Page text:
Remkes survives no-confidence motion
12 November 2004 , AMSTERDAM — Dutch interior minister John Remkes has survived a no-confidence motion in Parliament over the government’s handling of events surrounding the murder of Theo van Gogh.
12 November 2004
AMSTERDAM — Dutch interior minister John Remkes has survived a no-confidence motion in Parliament over the government’s handling of events surrounding the murder of Theo van Gogh.
Independent conservative MP Geert Wilders claimed Remkes — whose ministry is responsible for police and the AIVD security service — had made "great mistakes" in the fight against terrorism, public news service NOS reported.
Wilders lodged a motion of no confidence — but MPs failed to back it.
The minister's own party, the Liberal VVD — which had been highly critical of Remkes for his alleged indecision in combating Muslim extremism — refused to dump him.
The debate focused on why Van Gogh’s suspected killer, 26-year-old Dutch-Moroccan Mohammed B., had not been kept under surveillance and why Van Gogh was not placed under security.
But an initially confused and uncertain Remkes dismissed the criticism, asserting the police operation in The Hague on Wednesday — in which two terror suspects were arrested after a 14-hour standoff — was evidence of his decisiveness.
He also said there were no direct signals that the suspected killer of Van Gogh — who allegedly become radicalised over a two-year period — would turn to terrorism.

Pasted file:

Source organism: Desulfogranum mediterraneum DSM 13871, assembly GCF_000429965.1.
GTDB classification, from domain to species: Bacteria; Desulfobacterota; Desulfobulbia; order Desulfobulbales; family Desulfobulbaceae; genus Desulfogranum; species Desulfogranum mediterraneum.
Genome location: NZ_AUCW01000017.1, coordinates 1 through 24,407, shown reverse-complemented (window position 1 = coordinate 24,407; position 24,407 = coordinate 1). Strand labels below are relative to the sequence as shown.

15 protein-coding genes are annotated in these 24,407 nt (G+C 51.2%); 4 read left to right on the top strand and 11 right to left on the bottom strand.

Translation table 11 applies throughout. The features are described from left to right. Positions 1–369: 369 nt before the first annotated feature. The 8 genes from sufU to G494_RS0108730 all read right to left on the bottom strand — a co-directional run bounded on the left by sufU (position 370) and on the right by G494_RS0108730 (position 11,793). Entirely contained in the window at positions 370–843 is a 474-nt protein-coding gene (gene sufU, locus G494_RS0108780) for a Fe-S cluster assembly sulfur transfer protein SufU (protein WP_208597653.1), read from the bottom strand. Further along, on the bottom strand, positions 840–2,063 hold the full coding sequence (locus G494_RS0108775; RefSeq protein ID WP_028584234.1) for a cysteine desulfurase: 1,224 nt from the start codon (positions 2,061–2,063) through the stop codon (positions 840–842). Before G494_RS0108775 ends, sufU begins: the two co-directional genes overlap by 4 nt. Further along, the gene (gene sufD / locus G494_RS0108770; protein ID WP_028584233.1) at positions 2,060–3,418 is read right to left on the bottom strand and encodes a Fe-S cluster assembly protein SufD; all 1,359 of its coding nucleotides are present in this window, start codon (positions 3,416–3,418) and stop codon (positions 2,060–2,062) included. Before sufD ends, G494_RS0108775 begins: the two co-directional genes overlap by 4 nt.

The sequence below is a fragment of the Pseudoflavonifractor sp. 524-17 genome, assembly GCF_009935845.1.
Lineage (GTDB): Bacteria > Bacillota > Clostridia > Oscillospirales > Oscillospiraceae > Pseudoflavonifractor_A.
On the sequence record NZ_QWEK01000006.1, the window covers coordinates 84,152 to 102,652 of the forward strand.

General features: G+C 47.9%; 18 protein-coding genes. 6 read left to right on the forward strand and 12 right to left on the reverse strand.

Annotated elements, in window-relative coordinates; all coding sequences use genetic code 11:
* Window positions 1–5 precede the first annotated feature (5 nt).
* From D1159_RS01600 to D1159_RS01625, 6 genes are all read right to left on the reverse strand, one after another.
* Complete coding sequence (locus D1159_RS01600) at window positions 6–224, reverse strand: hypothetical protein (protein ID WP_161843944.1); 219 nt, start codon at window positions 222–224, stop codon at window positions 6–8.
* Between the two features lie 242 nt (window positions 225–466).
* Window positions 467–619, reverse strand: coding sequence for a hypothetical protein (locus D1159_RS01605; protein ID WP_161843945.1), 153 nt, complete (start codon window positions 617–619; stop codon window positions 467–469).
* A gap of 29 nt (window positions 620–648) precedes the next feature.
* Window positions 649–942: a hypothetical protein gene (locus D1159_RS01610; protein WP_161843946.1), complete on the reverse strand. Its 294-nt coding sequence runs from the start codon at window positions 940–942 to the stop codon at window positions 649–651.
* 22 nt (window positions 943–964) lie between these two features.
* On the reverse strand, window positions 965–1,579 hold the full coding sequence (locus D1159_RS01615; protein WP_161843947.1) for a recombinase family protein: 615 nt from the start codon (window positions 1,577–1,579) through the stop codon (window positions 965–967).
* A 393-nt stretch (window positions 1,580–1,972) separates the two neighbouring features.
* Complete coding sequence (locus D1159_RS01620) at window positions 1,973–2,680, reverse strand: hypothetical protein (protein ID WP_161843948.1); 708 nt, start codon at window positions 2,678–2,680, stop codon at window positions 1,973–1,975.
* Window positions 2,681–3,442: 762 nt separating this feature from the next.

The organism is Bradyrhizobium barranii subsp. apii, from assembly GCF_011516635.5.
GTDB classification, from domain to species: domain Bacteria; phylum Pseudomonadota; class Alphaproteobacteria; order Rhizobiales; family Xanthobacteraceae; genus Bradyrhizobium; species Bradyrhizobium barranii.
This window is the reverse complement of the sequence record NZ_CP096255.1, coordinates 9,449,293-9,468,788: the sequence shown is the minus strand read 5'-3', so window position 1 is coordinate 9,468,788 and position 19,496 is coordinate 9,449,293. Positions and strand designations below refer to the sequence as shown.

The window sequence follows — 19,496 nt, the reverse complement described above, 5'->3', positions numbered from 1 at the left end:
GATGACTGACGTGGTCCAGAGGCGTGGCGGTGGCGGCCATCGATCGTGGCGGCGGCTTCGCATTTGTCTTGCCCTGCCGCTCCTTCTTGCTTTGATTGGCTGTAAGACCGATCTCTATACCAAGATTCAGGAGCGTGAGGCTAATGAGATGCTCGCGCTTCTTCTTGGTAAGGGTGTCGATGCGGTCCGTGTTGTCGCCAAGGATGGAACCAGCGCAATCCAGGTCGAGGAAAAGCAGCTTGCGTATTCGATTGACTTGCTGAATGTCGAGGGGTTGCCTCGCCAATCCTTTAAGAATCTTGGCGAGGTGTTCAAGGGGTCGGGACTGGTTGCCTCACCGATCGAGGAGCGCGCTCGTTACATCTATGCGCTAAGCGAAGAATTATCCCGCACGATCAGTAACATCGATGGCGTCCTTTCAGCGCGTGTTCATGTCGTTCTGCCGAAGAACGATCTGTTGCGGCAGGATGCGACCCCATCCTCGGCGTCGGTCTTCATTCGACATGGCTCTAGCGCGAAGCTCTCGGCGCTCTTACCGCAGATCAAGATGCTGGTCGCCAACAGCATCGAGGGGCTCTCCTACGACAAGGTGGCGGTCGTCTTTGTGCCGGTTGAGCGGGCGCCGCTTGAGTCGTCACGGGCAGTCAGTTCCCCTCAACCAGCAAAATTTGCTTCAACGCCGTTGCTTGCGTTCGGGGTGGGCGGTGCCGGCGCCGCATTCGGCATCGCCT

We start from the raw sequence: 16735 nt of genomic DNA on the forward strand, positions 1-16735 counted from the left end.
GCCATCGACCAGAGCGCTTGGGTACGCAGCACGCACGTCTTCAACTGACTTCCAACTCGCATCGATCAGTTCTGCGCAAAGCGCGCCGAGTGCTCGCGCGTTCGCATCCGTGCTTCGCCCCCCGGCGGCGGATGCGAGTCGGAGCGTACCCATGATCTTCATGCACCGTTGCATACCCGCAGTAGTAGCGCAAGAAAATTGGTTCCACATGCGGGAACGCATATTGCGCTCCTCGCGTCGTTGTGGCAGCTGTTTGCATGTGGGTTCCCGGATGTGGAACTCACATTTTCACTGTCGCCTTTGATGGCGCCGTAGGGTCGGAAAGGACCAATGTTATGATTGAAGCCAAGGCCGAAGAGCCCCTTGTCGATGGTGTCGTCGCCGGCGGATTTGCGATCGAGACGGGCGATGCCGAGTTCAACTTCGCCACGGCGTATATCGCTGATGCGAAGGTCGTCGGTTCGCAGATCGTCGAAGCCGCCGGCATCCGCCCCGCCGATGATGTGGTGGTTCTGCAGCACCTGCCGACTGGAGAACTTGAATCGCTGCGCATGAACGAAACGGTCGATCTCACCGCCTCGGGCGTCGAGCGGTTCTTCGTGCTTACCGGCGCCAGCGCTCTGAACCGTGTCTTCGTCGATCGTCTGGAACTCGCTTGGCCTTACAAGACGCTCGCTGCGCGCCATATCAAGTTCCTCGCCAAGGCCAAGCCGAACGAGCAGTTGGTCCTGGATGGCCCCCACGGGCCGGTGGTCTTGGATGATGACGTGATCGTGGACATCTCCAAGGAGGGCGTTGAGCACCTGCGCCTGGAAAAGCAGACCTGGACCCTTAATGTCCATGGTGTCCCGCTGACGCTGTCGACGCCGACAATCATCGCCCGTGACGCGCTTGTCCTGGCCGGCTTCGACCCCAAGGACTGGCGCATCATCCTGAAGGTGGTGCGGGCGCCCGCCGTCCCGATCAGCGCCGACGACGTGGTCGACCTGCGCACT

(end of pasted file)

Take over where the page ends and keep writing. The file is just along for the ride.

VVD parliamentary leader Jozias van Aartsen disagreed and said it was a mistake not to place Mohammed B. under intensified surveillance.
"The attacks against Van Gogh touched the heart of our identity, the freedom of expression. The murder is a product of international Jihad. It is political violence," he said.
For his part, Justice Minister Piet Hein Donner said an impression must not be allowed to be created which indicates police and the AIVD are not performing adequately.
"The suggestion of blundering services is unjust," the Christian Democrat CDA minister said.
Donner also pointed out that terrorist attacks had been prevented and that a large number of suspected extremists had been arrested. He said there were no errors made when it was decided not to place protection officers around Van Gogh, who had also refused security.
Van Gogh made the short film Submission — which raises concern about domestic violence in the Islamic community — with MP Ayaan Hirsi Ali. Despite threats against him, Van Gogh had refused protection and was briefly placed under security on only two occasions.
Meanwhile, MPs backed plans to expand the AIVD, increase the number of people and objects under security, the closure of radical mosques and the deportation of extremist imams. The cabinet is also planning to take the Dutch nationality off people with dual nationalities convicted of violent crimes.
[Copyright Expatica News 2004]
Subject: Dutch news